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Felix Jones has Darren Woodson's number, so to speak

Rookie Felix Jones inherits a jersey number that has been involved in 1,350 tackles for the Dallas Cowboys.

Is that really a good thing for a running back?

Take it from the man who wore No. 28 and made it famous for the Cowboys (1992-2004): It’s not the right thing.

Former Cowboys safety Darren Woodson saw his old jersey number scoffed up by free-agent running back Tyson Thompson in 2005. Now Felix Jones has it.

“Are you serious? Already? Again?” Woodson said when informed that the Cowboys’ top draft pick now has No. 28, which hasn’t been out of circulation since Woody retired.

“That’s my number, that’s just how I feel.” Woodson explained. “It’s hard to swallow.”

The five-time Pro Bowler became the team’s all-time leading tackler during the ‘02 season. (Woodson didn’t play in ‘04 but remained on the team with a herniated disk before announcing his retirement that December; Thompson inherited and wore the number through ’07.)

Said Woodson: “I think it’s just natural for anyone who played his entire career with the same team, and did a lot for that team, to feel the way I do.”

And, apparently, he isn’t alone.

“Family and friends called me when they saw Tyson wearing my number that first year,” Woodson added. “They said, ‘What the heck?’ [Equipment manager] Mike McCord said he couldn’t do anything about it.”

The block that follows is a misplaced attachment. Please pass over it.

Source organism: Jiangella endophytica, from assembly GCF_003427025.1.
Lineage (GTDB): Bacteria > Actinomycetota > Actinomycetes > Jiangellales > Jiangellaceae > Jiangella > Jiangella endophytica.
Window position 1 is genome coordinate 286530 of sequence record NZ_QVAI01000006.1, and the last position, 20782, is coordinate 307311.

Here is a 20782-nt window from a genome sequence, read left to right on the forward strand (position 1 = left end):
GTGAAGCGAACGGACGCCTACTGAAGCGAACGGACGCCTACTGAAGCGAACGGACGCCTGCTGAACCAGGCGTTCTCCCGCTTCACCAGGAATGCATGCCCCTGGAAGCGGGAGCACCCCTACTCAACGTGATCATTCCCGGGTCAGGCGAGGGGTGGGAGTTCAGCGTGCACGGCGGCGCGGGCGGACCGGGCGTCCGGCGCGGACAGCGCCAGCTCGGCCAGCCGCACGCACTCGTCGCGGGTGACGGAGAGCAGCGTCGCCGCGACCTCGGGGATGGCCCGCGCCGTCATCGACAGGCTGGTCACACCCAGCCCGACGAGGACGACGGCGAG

The history of No. 28

Since the Cowboys don’t officially “retire” jersey numbers, equipment man McCord sets “aside” a select few. (I understand to get one of these out of lockdown, you need either a 17-digit passcode or a small keg of dynamite.)

No. 74 is such a number. Bob Lilly is the only Cowboy to ever wear it.

No. 8 and No. 12 are on the extinct list as well. They belonged to a couple of recent NASCAR team owners: Troy Aikman and Roger Staubach.

Conversely, No. 17 is not protected. Dandy Don Meredith’s jersey was worn by Quincy Carter (’01-03) ... followed by Sam Hurd (’06-present). Even Meredith can recognize that as an improvement.

Of course, not every jersey number can be held back or else there wouldn’t be enough to go around, especially in training camp when McCord’s grab bag runs close to empty.